At a time of global consolidation of financial exchanges, such shifts in investor preference can mean life or death for the exchanges, the companies that list on them, and the financial services industry that, in each nation, supports the capital formation process. Actelion, a Swiss pharmaceutical firm, serves to illustrate what’s at stake. Actelion initially wanted to list in the U.S., but did not because of the unfavourable accounting treatment under U.S. GAAP relative to IFRS that would have affected its reporting. Had Actelion applied U.S. GAAP, the result would have been the deferral of significant revenue, causing the company to report a large deficit in shareholders’ equity. This prospect led management and its advisors to decide against a U.S. listing. NASDAQ lost the listing opportunity, and U.S. financial services firms lost the chance to support the listing. Project this experience out on a macro scale – involving thousands of companies and all seven global exchanges – and the risks of rejecting IFRS become clear. In a truly globalised financial environment, where capital flows freely, there is no requirement that all seven exchanges survive, and no guarantee that they will. Capital will flow to the exchanges – and their listed companies – that seem to offer the highest level of predictability and the best quality of information.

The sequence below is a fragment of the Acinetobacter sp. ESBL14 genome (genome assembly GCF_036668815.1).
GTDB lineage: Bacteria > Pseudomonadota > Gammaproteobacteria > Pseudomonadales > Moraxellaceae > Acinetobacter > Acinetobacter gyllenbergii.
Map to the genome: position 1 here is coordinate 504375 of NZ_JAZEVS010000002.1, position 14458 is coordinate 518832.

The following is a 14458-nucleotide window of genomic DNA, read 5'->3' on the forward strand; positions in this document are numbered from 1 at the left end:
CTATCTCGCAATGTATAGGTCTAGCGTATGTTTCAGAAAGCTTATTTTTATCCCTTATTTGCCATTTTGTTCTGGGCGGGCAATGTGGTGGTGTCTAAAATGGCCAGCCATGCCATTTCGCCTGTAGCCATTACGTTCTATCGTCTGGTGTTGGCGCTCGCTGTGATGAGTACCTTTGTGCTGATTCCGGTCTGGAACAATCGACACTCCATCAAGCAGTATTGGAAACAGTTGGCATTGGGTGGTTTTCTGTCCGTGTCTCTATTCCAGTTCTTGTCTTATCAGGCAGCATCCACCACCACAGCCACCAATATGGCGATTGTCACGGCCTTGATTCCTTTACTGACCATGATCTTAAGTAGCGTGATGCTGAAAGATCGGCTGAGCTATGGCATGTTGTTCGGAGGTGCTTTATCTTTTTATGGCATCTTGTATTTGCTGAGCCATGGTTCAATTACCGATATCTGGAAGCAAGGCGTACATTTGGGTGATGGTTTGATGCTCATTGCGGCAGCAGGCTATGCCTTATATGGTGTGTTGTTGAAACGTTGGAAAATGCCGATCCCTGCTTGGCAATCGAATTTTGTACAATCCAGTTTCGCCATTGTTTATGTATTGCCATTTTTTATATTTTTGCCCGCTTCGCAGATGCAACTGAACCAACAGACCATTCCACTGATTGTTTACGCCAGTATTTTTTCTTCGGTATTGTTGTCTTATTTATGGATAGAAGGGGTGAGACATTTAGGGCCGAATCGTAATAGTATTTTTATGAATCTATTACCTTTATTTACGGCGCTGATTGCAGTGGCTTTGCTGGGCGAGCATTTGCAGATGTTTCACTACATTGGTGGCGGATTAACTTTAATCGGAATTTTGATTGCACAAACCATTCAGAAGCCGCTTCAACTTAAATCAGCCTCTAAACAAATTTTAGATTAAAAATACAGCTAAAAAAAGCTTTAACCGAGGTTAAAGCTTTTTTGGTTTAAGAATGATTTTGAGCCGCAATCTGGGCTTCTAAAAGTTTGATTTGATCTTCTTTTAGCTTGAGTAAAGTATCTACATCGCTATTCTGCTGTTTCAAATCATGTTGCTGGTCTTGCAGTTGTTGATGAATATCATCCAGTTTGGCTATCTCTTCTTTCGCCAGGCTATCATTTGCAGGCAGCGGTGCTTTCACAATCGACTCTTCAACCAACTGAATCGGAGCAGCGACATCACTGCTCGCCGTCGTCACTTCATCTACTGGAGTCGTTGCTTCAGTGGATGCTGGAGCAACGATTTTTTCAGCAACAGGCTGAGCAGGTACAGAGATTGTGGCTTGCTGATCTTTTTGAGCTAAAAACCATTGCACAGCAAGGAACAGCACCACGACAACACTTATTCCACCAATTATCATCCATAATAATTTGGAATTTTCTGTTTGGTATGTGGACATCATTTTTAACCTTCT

In other words, U.S. resistance to IFRS will damage U.S. companies, U.S. exchanges, the U.S. financial services industry and U.S. economic competitiveness in the long run. The effects will be far-reaching. For example, it is not just exchanges, companies and investment banks that will suffer. The U.S. trial bar – and its clients – will pay a penalty as well. If companies avoid U.S. listings, the bar’s ability to prosecute cases will be greatly limited since U.S. law no longer predominates. The case for IFRS is clear. It represents a higher standard and will emerge as the global standard. U.S. regulators and exchanges need to hasten its adoption. U.S. companies need to hasten to support it. And the U.S. financial services industry, as well as other professional constituencies that serve public companies, need to speak forcefully in favour of IFRS. The shift to IFRS will be challenging, but the alternative is to fall behind, and never recover. And that is not an alternative that any responsible participant in the U.S. financial system can reasonably contemplate.